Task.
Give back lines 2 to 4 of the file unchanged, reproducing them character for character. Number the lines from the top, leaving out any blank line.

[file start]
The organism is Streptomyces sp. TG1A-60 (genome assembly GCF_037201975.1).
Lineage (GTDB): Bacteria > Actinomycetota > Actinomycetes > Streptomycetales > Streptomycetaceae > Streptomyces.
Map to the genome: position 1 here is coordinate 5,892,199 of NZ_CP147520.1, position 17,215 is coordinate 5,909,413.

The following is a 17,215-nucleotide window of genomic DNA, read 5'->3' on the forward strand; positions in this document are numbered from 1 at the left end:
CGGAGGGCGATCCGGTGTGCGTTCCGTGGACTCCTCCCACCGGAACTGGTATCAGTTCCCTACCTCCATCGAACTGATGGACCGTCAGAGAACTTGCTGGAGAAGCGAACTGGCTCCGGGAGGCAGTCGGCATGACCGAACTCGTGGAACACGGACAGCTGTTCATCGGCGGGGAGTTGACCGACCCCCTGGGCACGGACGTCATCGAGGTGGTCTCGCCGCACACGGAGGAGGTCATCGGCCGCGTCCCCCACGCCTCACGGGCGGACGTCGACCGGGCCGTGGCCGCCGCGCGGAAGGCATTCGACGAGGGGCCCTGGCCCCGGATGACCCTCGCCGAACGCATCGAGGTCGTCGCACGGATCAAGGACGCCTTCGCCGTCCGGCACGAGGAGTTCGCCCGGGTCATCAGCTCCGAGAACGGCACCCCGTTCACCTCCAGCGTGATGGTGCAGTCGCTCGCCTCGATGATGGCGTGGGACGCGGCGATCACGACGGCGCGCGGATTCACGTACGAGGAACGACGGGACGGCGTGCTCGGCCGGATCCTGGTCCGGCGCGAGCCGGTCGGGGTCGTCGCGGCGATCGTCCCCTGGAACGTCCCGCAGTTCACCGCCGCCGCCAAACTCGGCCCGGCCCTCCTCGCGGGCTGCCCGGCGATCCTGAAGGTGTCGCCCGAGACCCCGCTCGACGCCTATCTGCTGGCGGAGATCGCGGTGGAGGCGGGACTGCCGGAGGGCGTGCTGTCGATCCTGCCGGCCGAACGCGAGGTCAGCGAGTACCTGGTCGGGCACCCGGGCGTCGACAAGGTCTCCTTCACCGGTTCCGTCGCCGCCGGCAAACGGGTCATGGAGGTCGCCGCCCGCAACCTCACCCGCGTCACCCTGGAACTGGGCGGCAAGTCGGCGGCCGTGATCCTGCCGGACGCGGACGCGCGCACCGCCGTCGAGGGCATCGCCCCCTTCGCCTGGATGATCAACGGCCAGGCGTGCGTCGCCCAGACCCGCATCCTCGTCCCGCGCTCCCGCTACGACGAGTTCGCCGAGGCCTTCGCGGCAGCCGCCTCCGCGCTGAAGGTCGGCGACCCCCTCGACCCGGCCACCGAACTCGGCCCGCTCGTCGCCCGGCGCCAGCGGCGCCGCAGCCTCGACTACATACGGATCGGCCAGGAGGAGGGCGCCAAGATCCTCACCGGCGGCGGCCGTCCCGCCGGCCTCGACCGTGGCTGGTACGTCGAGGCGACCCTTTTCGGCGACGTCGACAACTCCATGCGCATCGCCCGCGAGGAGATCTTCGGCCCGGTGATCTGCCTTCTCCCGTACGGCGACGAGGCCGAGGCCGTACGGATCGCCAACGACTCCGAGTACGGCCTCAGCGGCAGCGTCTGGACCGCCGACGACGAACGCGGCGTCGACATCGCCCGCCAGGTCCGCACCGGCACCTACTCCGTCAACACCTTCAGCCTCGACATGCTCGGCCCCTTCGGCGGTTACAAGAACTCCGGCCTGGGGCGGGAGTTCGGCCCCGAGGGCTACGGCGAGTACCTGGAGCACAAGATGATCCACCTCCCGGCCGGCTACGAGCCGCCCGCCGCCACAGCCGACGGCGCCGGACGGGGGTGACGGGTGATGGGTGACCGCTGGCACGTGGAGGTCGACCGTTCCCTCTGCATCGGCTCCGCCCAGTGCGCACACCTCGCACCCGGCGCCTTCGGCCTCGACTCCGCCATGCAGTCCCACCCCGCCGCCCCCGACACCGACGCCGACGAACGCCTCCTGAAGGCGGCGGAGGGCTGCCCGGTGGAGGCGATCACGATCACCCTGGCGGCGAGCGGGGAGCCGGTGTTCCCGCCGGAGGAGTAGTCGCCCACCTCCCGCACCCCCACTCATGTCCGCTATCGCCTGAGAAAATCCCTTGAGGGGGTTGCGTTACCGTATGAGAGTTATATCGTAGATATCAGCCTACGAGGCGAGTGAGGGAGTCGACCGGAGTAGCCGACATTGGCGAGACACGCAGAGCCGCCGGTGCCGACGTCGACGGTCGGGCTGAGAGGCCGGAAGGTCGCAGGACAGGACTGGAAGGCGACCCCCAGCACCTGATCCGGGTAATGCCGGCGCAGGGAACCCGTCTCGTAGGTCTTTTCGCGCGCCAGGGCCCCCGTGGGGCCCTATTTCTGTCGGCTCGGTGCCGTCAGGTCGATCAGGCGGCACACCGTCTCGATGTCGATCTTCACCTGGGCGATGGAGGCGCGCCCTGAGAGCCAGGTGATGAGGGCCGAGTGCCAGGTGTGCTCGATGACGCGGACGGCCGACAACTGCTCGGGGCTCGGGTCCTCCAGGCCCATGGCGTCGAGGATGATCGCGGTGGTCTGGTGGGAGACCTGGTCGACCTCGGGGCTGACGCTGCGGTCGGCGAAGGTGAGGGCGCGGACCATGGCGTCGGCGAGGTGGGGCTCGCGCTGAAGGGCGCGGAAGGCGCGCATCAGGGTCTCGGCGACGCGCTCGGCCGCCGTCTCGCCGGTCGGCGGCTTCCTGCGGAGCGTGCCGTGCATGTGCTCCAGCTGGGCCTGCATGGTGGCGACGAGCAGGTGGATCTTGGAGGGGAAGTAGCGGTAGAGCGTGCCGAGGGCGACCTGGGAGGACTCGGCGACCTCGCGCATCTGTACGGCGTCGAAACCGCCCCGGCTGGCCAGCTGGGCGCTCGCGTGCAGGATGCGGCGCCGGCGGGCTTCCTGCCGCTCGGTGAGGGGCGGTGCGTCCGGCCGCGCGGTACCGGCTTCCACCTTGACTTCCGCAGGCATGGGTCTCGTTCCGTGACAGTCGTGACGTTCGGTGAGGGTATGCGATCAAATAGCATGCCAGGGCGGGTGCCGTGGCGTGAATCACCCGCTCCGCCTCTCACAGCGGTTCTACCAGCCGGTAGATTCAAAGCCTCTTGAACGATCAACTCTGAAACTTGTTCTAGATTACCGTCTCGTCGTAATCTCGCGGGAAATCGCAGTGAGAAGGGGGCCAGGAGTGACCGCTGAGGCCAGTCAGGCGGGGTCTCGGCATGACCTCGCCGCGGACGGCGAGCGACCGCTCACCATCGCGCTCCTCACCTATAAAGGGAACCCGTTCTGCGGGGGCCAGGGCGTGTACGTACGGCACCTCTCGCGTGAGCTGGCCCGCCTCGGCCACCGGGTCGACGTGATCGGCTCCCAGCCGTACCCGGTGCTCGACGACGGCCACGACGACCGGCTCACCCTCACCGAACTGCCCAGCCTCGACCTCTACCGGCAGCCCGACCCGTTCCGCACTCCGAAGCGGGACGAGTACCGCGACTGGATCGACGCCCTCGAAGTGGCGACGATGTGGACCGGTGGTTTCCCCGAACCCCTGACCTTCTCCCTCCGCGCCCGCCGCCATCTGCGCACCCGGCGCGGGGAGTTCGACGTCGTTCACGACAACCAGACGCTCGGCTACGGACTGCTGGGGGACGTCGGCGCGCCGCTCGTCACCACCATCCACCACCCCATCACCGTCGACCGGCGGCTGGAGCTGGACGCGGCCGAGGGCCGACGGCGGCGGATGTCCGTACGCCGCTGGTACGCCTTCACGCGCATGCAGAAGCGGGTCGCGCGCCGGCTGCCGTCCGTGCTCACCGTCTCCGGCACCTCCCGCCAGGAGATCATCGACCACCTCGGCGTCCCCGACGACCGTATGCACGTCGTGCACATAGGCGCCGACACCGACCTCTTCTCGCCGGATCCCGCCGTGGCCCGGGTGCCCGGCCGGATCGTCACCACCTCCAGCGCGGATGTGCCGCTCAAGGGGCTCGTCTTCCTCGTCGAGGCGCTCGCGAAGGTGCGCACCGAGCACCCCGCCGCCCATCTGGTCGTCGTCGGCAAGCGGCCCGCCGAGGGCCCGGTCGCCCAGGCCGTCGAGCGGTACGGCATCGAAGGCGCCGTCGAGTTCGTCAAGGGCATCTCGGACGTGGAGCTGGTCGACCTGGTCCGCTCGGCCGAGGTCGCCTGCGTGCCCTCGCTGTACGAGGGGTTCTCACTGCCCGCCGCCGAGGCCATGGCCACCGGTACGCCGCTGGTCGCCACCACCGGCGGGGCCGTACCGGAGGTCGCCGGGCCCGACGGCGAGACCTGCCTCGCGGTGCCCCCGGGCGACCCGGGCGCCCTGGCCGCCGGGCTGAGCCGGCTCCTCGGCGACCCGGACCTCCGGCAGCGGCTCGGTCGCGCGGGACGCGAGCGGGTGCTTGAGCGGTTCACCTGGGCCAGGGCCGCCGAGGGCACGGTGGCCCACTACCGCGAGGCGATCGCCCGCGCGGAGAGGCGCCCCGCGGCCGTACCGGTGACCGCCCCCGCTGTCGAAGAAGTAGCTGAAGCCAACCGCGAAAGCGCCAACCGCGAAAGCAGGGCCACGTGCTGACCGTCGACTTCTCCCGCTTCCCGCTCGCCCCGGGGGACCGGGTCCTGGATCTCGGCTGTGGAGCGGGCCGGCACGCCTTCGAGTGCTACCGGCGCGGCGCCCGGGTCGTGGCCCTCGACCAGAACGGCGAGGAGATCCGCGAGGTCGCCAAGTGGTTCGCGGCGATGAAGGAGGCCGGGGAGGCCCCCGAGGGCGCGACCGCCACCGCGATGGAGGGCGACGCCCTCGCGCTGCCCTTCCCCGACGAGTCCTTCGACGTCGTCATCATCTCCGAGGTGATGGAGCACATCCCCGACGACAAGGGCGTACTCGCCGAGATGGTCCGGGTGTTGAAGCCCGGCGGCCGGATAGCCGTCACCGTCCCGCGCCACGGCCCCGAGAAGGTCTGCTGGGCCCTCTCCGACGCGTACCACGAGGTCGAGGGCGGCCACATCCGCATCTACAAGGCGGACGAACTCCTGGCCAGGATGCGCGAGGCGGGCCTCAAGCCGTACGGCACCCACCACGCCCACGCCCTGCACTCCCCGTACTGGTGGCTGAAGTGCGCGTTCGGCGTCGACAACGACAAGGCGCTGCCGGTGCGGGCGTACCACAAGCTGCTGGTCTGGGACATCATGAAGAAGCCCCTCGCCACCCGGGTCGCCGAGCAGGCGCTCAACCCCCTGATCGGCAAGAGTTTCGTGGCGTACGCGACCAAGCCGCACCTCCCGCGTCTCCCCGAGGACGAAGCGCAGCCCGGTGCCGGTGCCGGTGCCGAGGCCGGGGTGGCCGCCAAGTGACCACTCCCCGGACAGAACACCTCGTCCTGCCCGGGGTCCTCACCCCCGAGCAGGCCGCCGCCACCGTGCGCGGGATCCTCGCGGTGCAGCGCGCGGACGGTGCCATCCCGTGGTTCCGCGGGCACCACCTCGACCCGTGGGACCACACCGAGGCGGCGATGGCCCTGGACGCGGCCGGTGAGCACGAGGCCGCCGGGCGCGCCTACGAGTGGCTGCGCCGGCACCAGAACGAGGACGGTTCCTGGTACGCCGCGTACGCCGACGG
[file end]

Lineage (GTDB): Bacteria > Actinomycetota > Actinomycetes > Streptomycetales > Streptomycetaceae > Streptomyces.
Map to the genome: position 1 here is coordinate 5,892,199 of NZ_CP147520.1, position 17,215 is coordinate 5,909,413.

The following is a 17,215-nucleotide window of genomic DNA, read 5'->3' on the forward strand; positions in this document are numbered from 1 at the left end: